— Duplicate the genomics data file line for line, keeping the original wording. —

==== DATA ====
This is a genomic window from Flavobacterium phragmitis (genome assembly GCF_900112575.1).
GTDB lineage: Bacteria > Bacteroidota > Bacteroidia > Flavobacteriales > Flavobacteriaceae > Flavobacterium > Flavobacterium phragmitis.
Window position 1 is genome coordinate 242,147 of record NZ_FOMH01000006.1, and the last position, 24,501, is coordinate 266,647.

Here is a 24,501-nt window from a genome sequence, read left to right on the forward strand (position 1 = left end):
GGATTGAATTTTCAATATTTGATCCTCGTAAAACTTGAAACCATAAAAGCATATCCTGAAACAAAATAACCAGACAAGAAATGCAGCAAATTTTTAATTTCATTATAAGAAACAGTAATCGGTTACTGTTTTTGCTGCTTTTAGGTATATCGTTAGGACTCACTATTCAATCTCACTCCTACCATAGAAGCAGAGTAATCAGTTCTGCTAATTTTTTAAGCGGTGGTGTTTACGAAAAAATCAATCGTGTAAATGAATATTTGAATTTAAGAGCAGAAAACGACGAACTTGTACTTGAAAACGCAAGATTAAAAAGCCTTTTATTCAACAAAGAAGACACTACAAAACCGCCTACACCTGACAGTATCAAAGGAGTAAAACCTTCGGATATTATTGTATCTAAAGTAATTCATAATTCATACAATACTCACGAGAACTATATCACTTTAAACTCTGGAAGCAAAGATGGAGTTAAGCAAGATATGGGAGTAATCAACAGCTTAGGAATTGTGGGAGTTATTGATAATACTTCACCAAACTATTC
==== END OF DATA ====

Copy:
This is a genomic window from Flavobacterium phragmitis (genome assembly GCF_900112575.1).
GTDB lineage: Bacteria > Bacteroidota > Bacteroidia > Flavobacteriales > Flavobacteriaceae > Flavobacterium > Flavobacterium phragmitis.
Window position 1 is genome coordinate 242,147 of record NZ_FOMH01000006.1, and the last position, 24,501, is coordinate 266,647.

Here is a 24,501-nt window from a genome sequence, read left to right on the forward strand (position 1 = left end):
GGATTGAATTTTCAATATTTGATCCTCGTAAAACTTGAAACCATAAAAGCATATCCTGAAACAAAATAACCAGACAAGAAATGCAGCAAATTTTTAATTTCATTATAAGAAACAGTAATCGGTTACTGTTTTTGCTGCTTTTAGGTATATCGTTAGGACTCACTATTCAATCTCACTCCTACCATAGAAGCAGAGTAATCAGTTCTGCTAATTTTTTAAGCGGTGGTGTTTACGAAAAAATCAATCGTGTAAATGAATATTTGAATTTAAGAGCAGAAAACGACGAACTTGTACTTGAAAACGCAAGATTAAAAAGCCTTTTATTCAACAAAGAAGACACTACAAAACCGCCTACACCTGACAGTATCAAAGGAGTAAAACCTTCGGATATTATTGTATCTAAAGTAATTCATAATTCATACAATACTCACGAGAACTATATCACTTTAAACTCTGGAAGCAAAGATGGAGTTAAGCAAGATATGGGAGTAATCAACAGCTTAGGAATTGTGGGAGTTATTGATAATACTTCACCAAACTATTC